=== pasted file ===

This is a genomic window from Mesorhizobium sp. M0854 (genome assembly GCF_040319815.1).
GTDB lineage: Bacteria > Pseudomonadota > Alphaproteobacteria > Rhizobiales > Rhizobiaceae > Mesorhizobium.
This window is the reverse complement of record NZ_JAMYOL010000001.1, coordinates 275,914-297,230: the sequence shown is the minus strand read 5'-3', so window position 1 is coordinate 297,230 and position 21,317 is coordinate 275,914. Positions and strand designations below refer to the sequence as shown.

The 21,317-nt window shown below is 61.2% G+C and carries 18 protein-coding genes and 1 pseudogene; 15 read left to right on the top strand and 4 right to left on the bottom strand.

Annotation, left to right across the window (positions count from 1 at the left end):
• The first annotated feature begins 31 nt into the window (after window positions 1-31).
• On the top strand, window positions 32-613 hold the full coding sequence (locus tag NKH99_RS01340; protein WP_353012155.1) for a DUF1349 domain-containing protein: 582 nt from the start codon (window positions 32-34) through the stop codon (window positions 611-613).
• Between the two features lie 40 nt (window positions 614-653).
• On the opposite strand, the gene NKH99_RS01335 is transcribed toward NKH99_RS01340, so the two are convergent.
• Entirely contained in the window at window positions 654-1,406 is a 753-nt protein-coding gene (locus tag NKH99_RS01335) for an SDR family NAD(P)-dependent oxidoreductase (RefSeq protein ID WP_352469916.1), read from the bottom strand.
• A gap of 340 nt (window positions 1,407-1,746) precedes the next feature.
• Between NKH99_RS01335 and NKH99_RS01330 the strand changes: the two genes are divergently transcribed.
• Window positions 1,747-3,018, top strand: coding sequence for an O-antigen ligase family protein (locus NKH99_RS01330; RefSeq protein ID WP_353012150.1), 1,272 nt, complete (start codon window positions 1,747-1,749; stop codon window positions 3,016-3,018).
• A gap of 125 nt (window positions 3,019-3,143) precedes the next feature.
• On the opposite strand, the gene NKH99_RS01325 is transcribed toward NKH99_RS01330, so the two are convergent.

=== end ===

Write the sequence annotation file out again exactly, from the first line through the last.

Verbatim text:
This is a genomic window from Mesorhizobium sp. M0854 (genome assembly GCF_040319815.1).
GTDB lineage: Bacteria > Pseudomonadota > Alphaproteobacteria > Rhizobiales > Rhizobiaceae > Mesorhizobium.
This window is the reverse complement of record NZ_JAMYOL010000001.1, coordinates 275,914-297,230: the sequence shown is the minus strand read 5'-3', so window position 1 is coordinate 297,230 and position 21,317 is coordinate 275,914. Positions and strand designations below refer to the sequence as shown.

The 21,317-nt window shown below is 61.2% G+C and carries 18 protein-coding genes and 1 pseudogene; 15 read left to right on the top strand and 4 right to left on the bottom strand.

Annotation, left to right across the window (positions count from 1 at the left end):
• The first annotated feature begins 31 nt into the window (after window positions 1-31).
• On the top strand, window positions 32-613 hold the full coding sequence (locus tag NKH99_RS01340; protein WP_353012155.1) for a DUF1349 domain-containing protein: 582 nt from the start codon (window positions 32-34) through the stop codon (window positions 611-613).
• Between the two features lie 40 nt (window positions 614-653).
• On the opposite strand, the gene NKH99_RS01335 is transcribed toward NKH99_RS01340, so the two are convergent.
• Entirely contained in the window at window positions 654-1,406 is a 753-nt protein-coding gene (locus tag NKH99_RS01335) for an SDR family NAD(P)-dependent oxidoreductase (RefSeq protein ID WP_352469916.1), read from the bottom strand.
• A gap of 340 nt (window positions 1,407-1,746) precedes the next feature.
• Between NKH99_RS01335 and NKH99_RS01330 the strand changes: the two genes are divergently transcribed.
• Window positions 1,747-3,018, top strand: coding sequence for an O-antigen ligase family protein (locus NKH99_RS01330; RefSeq protein ID WP_353012150.1), 1,272 nt, complete (start codon window positions 1,747-1,749; stop codon window positions 3,016-3,018).
• A gap of 125 nt (window positions 3,019-3,143) precedes the next feature.
• On the opposite strand, the gene NKH99_RS01325 is transcribed toward NKH99_RS01330, so the two are convergent.